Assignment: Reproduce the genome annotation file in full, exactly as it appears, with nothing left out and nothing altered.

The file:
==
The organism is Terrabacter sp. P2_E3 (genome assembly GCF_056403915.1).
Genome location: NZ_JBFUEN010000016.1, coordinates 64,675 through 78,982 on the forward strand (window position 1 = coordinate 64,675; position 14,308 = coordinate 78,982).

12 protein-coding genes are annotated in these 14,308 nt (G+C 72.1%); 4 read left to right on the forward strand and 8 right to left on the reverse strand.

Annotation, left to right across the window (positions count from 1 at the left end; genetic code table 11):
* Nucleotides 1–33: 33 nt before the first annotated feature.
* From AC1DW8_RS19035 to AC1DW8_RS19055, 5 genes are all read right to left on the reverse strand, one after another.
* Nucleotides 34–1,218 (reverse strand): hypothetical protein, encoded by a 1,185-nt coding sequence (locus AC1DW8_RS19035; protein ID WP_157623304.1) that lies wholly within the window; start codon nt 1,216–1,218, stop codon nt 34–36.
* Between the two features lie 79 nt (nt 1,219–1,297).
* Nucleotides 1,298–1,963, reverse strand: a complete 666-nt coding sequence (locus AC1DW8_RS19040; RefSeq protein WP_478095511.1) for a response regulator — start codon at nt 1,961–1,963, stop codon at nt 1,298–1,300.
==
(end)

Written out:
The organism is Terrabacter sp. P2_E3 (genome assembly GCF_056403915.1).
Genome location: NZ_JBFUEN010000016.1, coordinates 64,675 through 78,982 on the forward strand (window position 1 = coordinate 64,675; position 14,308 = coordinate 78,982).

12 protein-coding genes are annotated in these 14,308 nt (G+C 72.1%); 4 read left to right on the forward strand and 8 right to left on the reverse strand.

Annotation, left to right across the window (positions count from 1 at the left end; genetic code table 11):
* Nucleotides 1–33: 33 nt before the first annotated feature.
* From AC1DW8_RS19035 to AC1DW8_RS19055, 5 genes are all read right to left on the reverse strand, one after another.
* Nucleotides 34–1,218 (reverse strand): hypothetical protein, encoded by a 1,185-nt coding sequence (locus AC1DW8_RS19035; protein ID WP_157623304.1) that lies wholly within the window; start codon nt 1,216–1,218, stop codon nt 34–36.
* Between the two features lie 79 nt (nt 1,219–1,297).
* Nucleotides 1,298–1,963, reverse strand: a complete 666-nt coding sequence (locus AC1DW8_RS19040; RefSeq protein WP_478095511.1) for a response regulator — start codon at nt 1,961–1,963, stop codon at nt 1,298–1,300.